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Foam in the News - Rescue training
Aside from the conventional uses of foam in furniture, mattresses and industrial settings, its versatility means that it also has many unthought-of and unconventional uses. It is already common knowledge that foam blocks are used in foam pits to ensure the safety of gymnasts, BMX and skateboard stunt riders, and the general public in trampoline parks. However, foam is an excellent material that also assists with the training of emergency services personnel.
A recent US news story unveiled how rescue teams, firefighters and paramedics train for a number of rescue situations. Most significantly, it revealed the use of foam pits – of various foam shapes cut to size – to assist with training for complex rescue operations. The dense yet malleable nature of the foam used meant that practising in a foam pit enabled rescue workers to practise manoeuvring a person in difficult environments, and more significantly, how to rescue them safely if the individual had sustained injuries.
By using foam pits, emergency and rescue personnel are able to practise the steady removal and movement of a patient on a rigid spinal board. The foam cubes (or indeed, any shape they may be) encourages the rescue personnel to carefully navigate their own movements to ensure a steady rescue. This includes learning how to perfectly co-ordinate their movements with fellow teammates to maintain both a steady balance and a grip of the patient on the spinal board. Different grades, types and shapes of foam effectively equate to practising a rescue with varying levels of difficulty. The denser the foam and the higher the number of foam cubes compacted in a pit, the easier the movement of staff and subsequent rescue.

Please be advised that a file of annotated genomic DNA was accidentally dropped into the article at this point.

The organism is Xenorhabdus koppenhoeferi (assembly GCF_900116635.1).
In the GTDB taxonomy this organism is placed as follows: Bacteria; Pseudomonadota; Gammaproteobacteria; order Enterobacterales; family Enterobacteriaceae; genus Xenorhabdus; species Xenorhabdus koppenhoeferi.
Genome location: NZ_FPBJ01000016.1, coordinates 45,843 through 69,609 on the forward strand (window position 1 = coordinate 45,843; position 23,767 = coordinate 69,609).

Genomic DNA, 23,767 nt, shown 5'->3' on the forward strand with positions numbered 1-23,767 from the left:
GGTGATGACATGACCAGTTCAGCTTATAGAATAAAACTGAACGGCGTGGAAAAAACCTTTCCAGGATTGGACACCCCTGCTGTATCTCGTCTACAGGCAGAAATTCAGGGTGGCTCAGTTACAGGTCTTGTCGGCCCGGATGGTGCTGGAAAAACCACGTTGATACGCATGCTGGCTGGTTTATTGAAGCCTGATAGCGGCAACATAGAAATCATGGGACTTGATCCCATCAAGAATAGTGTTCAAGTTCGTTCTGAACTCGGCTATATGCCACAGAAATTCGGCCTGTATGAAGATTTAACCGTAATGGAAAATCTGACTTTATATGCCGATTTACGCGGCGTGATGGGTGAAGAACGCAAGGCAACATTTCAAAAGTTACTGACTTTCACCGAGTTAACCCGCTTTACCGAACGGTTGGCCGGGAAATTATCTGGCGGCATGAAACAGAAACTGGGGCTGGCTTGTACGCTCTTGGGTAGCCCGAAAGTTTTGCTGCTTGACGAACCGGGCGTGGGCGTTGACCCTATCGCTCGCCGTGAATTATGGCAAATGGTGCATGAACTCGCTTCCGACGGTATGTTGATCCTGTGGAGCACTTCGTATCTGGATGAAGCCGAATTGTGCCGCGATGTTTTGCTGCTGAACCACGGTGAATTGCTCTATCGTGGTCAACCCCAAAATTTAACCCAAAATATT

The most popular type of foam typically used in these training pits is high-density polyurethane. A durable, specialist foam, this grade and type will be better resistant against damage to the various objects it will encounter during a practise rescue – solid hard shoes, plastic and metal of the spinal board, and any other equipment such as ropes, chains and carabiners that may accidentally be pushed into the foam with reasonable force. With its firmer feel, it offers a reasonable yet challenging level of control for those in practise. Furthermore, it is also this firmer density that is better suited to protecting rescue equipment from unnecessary damage during trial rescues scenarios.
For rescue teams that need to practise in a more challenging environment, there are two options to increase the level of difficulty. The first is that the size of the foam cubes used can be made smaller. In turn, this makes for a more uneven and unbalanced surface, increasing the difficulty of both navigation and balance. Alternatively, low-density foam can be used, making the surface underfoot far more malleable and unsteady as a result. However, using lower-density foam may mean that the pits’ resistance to wear and tear may not be as strong as that of a higher density material. With this in mind, it is worth taking into account the potential damage to foam that can be caused by the type and range of equipment used during practice.
At eFoam, we are experts in the provision of foam for commercial, personal and industrial use, including the medical sector. Should you require any more information on foam grades, types and shapes, please contact one of our friendly representatives.